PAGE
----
1788First European settlers arrive in Australia
May 1848NSW sheriff Adolphus William Young conveyed two lots of land at Balmain to Archbishop Polding as a gift.
4 September 1848Foundation stone laid for first St Augustine’s church at Balmain, by Archbishop Polding.
13 April 1851First mass celebrated in old St Augustine’s church
27 February 1852St Augustine’s denominational school first opened in rented accommodation in Balmain. In subsequent years the school was conducted in the church building.
May 1854Fr Downing OSA was appointed the first resident priest for Balmain.
May 1856Fr Therry became parish priest in Balmain
April 1864The old St Augustine’s church had been extended westward by 20 feet, and a choir gallery had been added.
25 May 1864Fr Therry died in St Augustine’s first presbytery
7 September 1864Five sisters of the Good Shepherd came to Balmain to form the first branch convent of the Order.
1865A temporary schoolhouse (called Fr Dillon schoolhouse) was built next to the old church to house the school.
22 April 1877Blessing and opening of the convent of the Immaculate Conception
17 April 1887Blessing and opening of the Christian brothers monastery and school in Thames Street.
7 October 1906Foundation stone laid for current St Augustine’s church, by Cardinal Moran.
1 December 1907Dedication of the current St Augustine’s church
1908Girls school moved into old church, following the opening of the new St Augustines church. The girl’s school remained there until 1917.
April 1917Fr Rohan purchased the public school building on the corner of Eaton Street and Gladstone Street.
10 March 1918Blessing and opening of St Augustine’s girls school (where the current Fr John Therry school is)
30 November 1952Blessing and opening of Fr Michael Rohan Memorial building, after adding a second floor to the St Augustine’s girls school.
23 May 1996Blessing and opening of the Fr John Therry school, following the amalgamation of St Joseph’s school Rozelle with St Augustine’s Balmain school.

Father John Therry

Fr John Therry was born in Cork, Ireland in 1790 and was ordained in 1815.  He came to Australia as an officially appointed Chaplain along with Fr Phillip Conolly in May 1820.  Previously the colony had received 3 convict priests.  In 1800 Frs Harold, Dixon and O’Neill were transported to Sydney and soon started gathering Catholics together and celebrating Masses.  However, Catholics were viewed with suspicion and the Masses and gatherings were soon banned.

Fr Jeremiah O’Flynn arrived in 1817 with no official appointment to the colony.  Governor Macquarie would not accept him and he was deported in 1818.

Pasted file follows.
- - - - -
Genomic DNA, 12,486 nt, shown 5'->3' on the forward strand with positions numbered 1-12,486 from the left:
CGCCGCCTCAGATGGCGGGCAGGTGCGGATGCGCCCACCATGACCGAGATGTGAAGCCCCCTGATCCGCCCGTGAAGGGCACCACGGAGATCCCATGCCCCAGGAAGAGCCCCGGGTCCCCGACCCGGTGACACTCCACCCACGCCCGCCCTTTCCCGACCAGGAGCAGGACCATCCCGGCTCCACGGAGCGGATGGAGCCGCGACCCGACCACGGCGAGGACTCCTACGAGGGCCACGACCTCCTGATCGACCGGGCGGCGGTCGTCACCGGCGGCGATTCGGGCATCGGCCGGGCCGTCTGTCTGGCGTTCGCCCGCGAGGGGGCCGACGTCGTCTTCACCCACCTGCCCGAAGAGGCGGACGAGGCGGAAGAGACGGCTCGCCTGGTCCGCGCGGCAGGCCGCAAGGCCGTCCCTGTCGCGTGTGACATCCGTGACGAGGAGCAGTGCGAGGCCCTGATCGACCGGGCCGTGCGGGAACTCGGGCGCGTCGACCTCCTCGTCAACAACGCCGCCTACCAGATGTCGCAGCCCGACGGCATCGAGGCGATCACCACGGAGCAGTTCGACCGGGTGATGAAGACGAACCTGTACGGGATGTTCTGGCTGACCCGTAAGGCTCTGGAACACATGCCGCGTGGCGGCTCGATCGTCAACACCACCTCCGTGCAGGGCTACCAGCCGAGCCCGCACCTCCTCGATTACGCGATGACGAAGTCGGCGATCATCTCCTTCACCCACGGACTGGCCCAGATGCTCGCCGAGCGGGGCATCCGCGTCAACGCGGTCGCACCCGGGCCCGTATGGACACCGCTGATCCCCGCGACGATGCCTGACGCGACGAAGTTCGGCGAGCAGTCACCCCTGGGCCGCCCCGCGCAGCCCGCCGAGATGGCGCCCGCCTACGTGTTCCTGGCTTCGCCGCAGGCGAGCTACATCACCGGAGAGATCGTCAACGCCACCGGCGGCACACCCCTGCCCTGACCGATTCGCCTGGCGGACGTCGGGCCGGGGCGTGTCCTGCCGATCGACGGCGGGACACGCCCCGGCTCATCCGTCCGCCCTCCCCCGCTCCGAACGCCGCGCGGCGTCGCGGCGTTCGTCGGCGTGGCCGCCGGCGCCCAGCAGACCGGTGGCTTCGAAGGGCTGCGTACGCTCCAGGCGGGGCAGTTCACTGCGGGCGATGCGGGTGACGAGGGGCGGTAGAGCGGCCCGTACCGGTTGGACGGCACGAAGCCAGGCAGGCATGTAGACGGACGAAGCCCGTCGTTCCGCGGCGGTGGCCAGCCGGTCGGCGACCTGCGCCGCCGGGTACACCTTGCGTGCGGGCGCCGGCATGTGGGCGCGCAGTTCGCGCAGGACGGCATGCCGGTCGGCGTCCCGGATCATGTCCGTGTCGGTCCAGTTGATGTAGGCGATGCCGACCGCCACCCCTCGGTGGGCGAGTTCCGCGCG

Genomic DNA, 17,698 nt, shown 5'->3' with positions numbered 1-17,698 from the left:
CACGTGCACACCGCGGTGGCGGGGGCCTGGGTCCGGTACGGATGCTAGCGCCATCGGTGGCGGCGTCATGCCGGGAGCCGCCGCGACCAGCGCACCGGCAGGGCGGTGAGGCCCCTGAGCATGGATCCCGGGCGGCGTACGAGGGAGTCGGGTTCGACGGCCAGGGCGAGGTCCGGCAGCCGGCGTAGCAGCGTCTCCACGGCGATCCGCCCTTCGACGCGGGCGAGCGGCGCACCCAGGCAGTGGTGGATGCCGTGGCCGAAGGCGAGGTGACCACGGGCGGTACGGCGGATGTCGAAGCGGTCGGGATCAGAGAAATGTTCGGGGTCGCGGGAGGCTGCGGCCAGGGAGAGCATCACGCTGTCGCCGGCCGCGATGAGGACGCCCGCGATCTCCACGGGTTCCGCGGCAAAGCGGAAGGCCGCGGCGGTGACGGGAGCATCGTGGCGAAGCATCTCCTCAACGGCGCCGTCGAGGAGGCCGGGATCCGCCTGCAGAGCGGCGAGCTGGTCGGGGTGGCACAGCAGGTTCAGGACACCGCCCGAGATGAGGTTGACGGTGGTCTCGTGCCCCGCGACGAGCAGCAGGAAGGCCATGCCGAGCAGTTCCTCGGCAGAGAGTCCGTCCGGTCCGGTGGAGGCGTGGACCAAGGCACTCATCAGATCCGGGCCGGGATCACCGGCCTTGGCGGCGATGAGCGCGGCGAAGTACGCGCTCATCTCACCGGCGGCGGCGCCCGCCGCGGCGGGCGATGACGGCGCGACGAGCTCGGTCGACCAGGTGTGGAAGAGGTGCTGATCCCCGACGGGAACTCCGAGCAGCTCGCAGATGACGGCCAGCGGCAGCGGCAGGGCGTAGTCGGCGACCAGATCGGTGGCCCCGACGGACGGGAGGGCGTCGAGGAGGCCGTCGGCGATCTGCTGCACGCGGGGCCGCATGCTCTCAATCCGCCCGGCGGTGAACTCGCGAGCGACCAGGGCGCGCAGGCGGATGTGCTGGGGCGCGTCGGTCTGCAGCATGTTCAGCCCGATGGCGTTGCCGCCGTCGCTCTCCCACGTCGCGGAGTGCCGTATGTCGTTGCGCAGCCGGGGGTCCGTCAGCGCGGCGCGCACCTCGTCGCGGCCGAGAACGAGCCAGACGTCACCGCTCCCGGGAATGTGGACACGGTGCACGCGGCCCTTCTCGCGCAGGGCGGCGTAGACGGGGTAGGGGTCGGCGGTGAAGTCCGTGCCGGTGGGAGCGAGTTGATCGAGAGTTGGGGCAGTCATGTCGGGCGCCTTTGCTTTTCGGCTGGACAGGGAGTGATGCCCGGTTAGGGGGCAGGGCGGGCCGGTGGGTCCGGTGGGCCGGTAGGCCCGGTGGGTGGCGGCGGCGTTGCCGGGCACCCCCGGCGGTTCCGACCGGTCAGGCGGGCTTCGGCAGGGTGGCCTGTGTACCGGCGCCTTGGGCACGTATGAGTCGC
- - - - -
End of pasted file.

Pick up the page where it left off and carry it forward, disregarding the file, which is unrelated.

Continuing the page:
By the time Frs Therry & Conolly arrived, conditions for Catholics were dire.  Governor Macquarie, who was partial to the Protestant church made it difficult for the priests to do their job, issuing rules that prohibited the priests ministering to Catholics.

Fr Conolly left for Van Diemen’s Land in 1821, Fr Therry was left to look after the mainland.  He covered a lot of lands, often travelling through the night and in dangerous conditions.

In response to the Orphan Schools that were established by the Government, and where Catholic children were forced to receive Protestant instruction, Fr Therry opened two small Catholic schools in Parramatta and Sydney in 1822.  Unfortunately, the schools were not successful due to a lack of funding and closed soon after.

Fr Therry constantly agitated and irritated the government of the day, for the rights of Catholics and the marginalised Aboriginal people.  From around 1825 Fr Therry was fired as Catholic Chaplain.  He was misquoted in The Gazette, and consequently was removed from his post.  However, he continued ministering in spite of this.

In 1826 Fr Power was appointed Catholic Chaplain in place of Fr Therry.  Fr Power was not a well man and he died in Sydney in 1830.  In 1831 Fr Dowling arrived in Sydney and took over as official chaplain to the colony.  Fr Therry was not reinstated as the official Catholic Chaplain until 1837 – all the while not receiving a wage, and living off the kindness of others and his own resourcefulness.

Fr Therry had a grand plan for a Catholic Church in the new colony from the time he first commenced his chaplaincy, and in 1821 Fr Therry and Governor Macquarie set aside their differences to lay the foundation stone of St Mary’s Cathedral, however it took another ten years before the roof was laid.

Fr Therry purchased land, was gifted land and was granted land to build the churches and schools that are now part of our rich Catholic history.  Fr Therry is noted as being the priest to build more churches within Australia than any other priest that has come after him.

Father John Joseph Therry was appointed Parish Priest of Balmain in 1856 and died there in 1864.